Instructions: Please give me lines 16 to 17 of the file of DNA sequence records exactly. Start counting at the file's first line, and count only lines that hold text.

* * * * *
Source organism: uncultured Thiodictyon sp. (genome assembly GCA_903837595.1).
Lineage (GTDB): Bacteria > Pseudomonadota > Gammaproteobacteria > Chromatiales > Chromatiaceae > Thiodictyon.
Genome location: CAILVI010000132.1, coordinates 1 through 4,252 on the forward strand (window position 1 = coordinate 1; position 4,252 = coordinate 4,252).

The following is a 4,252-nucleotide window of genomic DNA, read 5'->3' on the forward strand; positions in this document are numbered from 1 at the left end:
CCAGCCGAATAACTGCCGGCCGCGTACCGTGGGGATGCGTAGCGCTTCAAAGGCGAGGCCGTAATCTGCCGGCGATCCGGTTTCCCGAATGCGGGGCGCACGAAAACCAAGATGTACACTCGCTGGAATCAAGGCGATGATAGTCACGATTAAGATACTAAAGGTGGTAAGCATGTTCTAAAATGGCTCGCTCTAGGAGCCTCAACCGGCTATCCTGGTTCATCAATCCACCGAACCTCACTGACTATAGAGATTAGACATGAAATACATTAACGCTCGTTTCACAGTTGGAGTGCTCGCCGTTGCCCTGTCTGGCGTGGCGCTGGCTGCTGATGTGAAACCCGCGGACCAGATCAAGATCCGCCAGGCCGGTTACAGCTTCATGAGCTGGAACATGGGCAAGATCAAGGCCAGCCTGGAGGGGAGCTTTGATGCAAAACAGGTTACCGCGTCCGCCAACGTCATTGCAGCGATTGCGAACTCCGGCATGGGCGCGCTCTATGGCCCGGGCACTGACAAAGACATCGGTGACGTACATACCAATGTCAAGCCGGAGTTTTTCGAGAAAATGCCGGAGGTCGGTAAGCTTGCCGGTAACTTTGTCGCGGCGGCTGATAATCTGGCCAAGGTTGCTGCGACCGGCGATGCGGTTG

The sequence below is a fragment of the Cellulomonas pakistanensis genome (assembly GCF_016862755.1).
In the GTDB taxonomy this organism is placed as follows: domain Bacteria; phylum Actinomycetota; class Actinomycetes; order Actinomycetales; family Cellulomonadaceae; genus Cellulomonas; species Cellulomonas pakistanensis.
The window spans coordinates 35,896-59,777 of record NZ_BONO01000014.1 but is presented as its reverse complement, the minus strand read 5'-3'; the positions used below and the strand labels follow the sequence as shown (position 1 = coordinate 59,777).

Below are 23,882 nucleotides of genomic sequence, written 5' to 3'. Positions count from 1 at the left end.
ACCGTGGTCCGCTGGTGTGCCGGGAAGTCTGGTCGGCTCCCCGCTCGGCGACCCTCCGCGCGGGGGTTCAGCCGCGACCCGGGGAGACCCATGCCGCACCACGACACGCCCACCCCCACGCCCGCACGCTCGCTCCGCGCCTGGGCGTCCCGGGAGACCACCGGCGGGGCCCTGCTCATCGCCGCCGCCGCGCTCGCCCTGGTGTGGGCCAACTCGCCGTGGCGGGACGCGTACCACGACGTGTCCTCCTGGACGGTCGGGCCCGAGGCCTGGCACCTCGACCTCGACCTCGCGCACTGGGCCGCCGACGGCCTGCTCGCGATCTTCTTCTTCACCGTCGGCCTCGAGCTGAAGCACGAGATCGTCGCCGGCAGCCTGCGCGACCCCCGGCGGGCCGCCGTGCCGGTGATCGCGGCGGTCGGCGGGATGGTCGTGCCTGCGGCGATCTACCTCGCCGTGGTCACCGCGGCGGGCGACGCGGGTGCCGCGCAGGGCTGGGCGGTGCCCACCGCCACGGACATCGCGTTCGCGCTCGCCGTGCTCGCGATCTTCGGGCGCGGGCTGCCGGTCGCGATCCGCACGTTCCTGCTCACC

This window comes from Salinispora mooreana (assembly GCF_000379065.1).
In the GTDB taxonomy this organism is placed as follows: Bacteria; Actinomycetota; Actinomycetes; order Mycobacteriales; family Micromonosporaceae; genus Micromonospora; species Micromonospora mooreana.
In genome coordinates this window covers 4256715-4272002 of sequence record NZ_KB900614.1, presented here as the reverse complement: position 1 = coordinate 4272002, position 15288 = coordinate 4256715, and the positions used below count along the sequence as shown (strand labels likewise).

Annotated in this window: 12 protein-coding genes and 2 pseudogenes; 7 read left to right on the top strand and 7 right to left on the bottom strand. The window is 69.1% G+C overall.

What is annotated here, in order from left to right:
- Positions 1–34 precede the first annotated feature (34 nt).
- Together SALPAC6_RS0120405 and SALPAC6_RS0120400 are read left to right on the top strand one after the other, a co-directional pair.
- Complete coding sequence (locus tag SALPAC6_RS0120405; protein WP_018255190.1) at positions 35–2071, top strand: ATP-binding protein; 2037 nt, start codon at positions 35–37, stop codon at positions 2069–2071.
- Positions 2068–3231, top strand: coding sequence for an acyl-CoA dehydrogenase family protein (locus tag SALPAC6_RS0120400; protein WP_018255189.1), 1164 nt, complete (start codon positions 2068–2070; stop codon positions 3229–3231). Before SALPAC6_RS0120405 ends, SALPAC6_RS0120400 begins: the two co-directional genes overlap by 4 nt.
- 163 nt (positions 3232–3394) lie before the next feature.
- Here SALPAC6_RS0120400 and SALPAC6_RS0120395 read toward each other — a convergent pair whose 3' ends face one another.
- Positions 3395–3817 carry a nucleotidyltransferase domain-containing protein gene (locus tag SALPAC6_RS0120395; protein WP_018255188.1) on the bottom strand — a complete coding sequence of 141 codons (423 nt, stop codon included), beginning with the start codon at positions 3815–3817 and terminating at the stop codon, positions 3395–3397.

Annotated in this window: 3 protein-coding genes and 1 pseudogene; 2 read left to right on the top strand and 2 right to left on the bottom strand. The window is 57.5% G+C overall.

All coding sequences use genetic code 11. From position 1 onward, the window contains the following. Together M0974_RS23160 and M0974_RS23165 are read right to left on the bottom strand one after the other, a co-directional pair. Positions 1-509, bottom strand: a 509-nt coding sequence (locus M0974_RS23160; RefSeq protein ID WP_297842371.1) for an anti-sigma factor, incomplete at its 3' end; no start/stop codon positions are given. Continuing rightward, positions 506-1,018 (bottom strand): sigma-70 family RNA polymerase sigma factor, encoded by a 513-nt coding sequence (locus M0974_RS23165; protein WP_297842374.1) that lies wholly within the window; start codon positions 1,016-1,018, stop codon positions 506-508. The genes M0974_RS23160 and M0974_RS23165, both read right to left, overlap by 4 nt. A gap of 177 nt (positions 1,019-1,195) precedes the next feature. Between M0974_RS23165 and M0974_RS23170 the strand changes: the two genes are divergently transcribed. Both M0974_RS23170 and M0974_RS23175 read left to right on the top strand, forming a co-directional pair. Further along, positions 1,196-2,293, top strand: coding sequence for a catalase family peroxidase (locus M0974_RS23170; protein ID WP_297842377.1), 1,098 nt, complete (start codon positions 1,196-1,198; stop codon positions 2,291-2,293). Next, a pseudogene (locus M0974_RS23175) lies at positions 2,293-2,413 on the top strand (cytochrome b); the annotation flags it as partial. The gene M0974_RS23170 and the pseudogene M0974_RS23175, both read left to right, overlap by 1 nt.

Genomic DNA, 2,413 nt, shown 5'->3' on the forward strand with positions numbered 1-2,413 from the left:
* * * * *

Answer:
- Positions 1–34 precede the first annotated feature (34 nt).
- Together SALPAC6_RS0120405 and SALPAC6_RS0120400 are read left to right on the top strand one after the other, a co-directional pair.